Looking back, it is hard to believe that I have been at the University of Waterloo (UWaterloo) for 20 years and the executive director for the Centre for the Advancement of Trenchless Technologies (CATT) for 16.
When I started at the University of Waterloo in 1997, CATT was three years old and then CATT executive director Dr. Rob McKim — whom I met several years before when he was a professor at the University of New Brunswick — invited me to get involved in a horizontal directional drilling (HDD) research program that he and Dr. Marianna Polak were starting. This research program investigated HDPE pipe pull forces, pipe strains and deflection during and after installation, pipe location in bore path, drill fluid bore pressures and the condition of drill fluid around installed pipe. Shortly thereafter, McKim went on a 12-month sabbatical then left Waterloo to join the Trenchless Technology Centre (TTC) in Ruston, Louisiana, USA. Polak and I continued the HDD research program and we were successful in obtaining additional research funding over the next several years to extend this research program.
Marc Gelinas, principal project engineer at Hatch, was the graduate student working on the first UWaterloo HDD field studies. When he finished this study, he worked for CATT and through the contacts he established here, he started the first cured-in-place pipe (CIPP) liner testing. Soon, Gelinas left Waterloo in favor of sunny California to become involved in trenchless projects. He later returned to Canada with Hatch to help grow the trenchless industry.
Glenn Duyvestyn, vice president at Mott MacDonald, followed in Gelinas’ footsteps and continued the UWaterloo/CATT HDD research program. Before finishing his doctorate, he went to California to work with Dr. David Bennett on a microtunnelling project in San Francisco. Bennett was so impressed with Duyvestyn that he hired him immediately and he finished his doctorate part-time over the next several years. Also at CATT when I started at UWaterloo there was a doctorate student Sunil Sinha who is now professor and director SWIM Center at Virginia Tech.
Since its formation, CATT has helped develop industry-leading trenchless design programs such as Vermeer Boreaid, which was developed by Drs. Karl Lawrence, Alireza Bayat and myself. Lawrence and Bayat were UWaterloo doctorate students when they started the development of Boreaid. We then when on to develop PPI-BOREAID, PPI-PACE, and more recently, HDPEAPP for the Plastic Pipe Institute. Bayat, after finishing his doctorate, joined the University of Alberta as a faculty member and started the Consortium for Engineering in Trenchless Technologies (CETT).
CATT also developed industry leading trenchless technology design courses such as Cured in Place Pipe (CIPP) Good Practices, HDD design and Construction, and Buried Infrastructure Asset Management. The CATT CIPP course has become the successful NASTT CIPP course and the foundation for the NASTT CIPP Good Practice manual.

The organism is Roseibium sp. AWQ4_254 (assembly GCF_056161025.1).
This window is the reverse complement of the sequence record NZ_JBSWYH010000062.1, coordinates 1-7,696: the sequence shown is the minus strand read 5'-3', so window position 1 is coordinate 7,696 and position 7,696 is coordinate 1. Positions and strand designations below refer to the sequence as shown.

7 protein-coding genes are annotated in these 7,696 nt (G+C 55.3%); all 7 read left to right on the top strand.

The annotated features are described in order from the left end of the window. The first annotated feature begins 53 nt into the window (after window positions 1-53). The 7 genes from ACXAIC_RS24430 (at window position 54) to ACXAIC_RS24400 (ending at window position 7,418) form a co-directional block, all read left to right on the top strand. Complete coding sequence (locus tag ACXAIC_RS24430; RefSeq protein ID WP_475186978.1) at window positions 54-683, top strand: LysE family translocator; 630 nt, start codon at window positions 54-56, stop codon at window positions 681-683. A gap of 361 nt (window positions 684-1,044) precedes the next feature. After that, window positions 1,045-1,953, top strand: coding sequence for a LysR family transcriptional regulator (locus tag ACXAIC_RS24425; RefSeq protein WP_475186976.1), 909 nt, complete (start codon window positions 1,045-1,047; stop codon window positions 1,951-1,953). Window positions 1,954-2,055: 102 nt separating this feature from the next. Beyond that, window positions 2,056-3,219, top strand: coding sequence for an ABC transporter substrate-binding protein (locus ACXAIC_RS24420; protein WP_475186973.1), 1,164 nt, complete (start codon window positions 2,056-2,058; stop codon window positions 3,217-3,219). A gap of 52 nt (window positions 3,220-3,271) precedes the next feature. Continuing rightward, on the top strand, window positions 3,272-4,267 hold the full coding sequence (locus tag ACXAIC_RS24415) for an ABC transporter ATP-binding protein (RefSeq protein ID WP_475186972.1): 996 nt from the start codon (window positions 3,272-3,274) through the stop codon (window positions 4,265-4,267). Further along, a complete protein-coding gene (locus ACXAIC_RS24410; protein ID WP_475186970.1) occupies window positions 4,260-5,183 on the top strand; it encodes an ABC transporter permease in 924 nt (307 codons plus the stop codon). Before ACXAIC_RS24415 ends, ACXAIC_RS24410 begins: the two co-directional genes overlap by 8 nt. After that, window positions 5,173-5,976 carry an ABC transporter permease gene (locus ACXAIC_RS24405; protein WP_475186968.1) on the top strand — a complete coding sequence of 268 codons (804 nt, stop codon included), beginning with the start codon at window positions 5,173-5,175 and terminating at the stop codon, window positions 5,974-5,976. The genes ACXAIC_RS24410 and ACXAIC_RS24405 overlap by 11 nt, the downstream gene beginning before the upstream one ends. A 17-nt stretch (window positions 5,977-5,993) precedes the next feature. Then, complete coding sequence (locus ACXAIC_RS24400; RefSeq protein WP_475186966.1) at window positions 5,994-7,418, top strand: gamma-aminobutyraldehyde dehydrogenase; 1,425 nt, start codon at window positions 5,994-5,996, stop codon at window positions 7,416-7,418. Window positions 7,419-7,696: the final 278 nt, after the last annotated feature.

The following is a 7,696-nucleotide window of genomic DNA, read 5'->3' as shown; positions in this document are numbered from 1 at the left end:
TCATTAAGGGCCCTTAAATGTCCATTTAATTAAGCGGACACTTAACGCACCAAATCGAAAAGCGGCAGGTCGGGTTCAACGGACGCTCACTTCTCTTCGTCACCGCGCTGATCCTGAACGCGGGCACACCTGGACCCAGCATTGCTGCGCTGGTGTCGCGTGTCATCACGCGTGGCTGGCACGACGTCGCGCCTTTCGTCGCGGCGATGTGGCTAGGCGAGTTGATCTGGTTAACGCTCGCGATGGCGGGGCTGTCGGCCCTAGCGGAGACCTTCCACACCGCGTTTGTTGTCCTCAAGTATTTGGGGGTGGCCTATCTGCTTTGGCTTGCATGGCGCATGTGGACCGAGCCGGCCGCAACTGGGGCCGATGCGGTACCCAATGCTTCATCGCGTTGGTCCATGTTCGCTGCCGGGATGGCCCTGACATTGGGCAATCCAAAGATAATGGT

CATT, with Benjamin Media, has grown the one-day Ontario trenchless showcase from five to 10 table top displays, 20 technical presentations and 40 attendees into the Trenchless Technology Road Show, which now has 60-plus exhibitors, two full days with three tracks of presentations and more than 600 attendees. And. with the help of NASTT-BC, we’ve added a second Canadian Trenchless Technology Road Show in British Columbia.
More recently, in May 2017, CATT was awarded a two-year research grant valued at $1 million funded by Insituform Technologies, National Science and Engineering Research Council (NSERC), Ontario Centre of Excellence (OCE) and Alberta Innovates (AI).
The grant will bring together the UWaterloo and University of Alberta, as well as CATT and CETT for its first joint research project. At UWaterloo, the research team will develop a hydrostatic pressure test facility that can test pressure pipe liners under static and dynamic pressures. Bayat and his team in Alberta will complete field pilot tests to quantify third party evaluate CIPP in-situ mechanical properties and liner long-term performance.
You may be asking, what is the point of this reminiscing?
CATT, along with its members and its association with partnership organizations such as TTC, CETT, NASTT, AWWA and ASCE has helped advance the use of trenchless construction methods from St. John’s, Newfoundland to Vancouver, British Columbia.
Trenchless is no longer just for big cities, as now many small Canadian municipalities are developing trenchless programs. This would not be possible without the dedication of countless volunteers such as Ian Doherty, Chris Macey, Karman Sarrami, to name a few, the financial support of CATT’s membership, UWaterloo and the CATT Team — Alice Seviora, Dr. Rizwan Younis and Jonathon Pearce — countless co-op students and its board of directors.
Most importantly, credit goes to the team of brilliant young graduate students who find innovative solutions to challenging research problems with boundless energy and continue to contribute to the trenchless industry after they graduate.
These students are the next generation of engineers who will expand the trenchless industry just like Gelinas, Duyvestyn, Sinha and Bayat. Over the past 20 years, the growth in the Canadian trenchless industry and CATT has been phenomenal. We need to work together as an industry to create the next generation of engineers to carry the torch and continue this growth.
How can you help?
CATT and other organizations need your support both by volunteering on committees and financially. With that help, we can continue to educate the professional community by developing and presenting state-of-the-art material and by sharing our knowledge of successful and unsuccessful projects.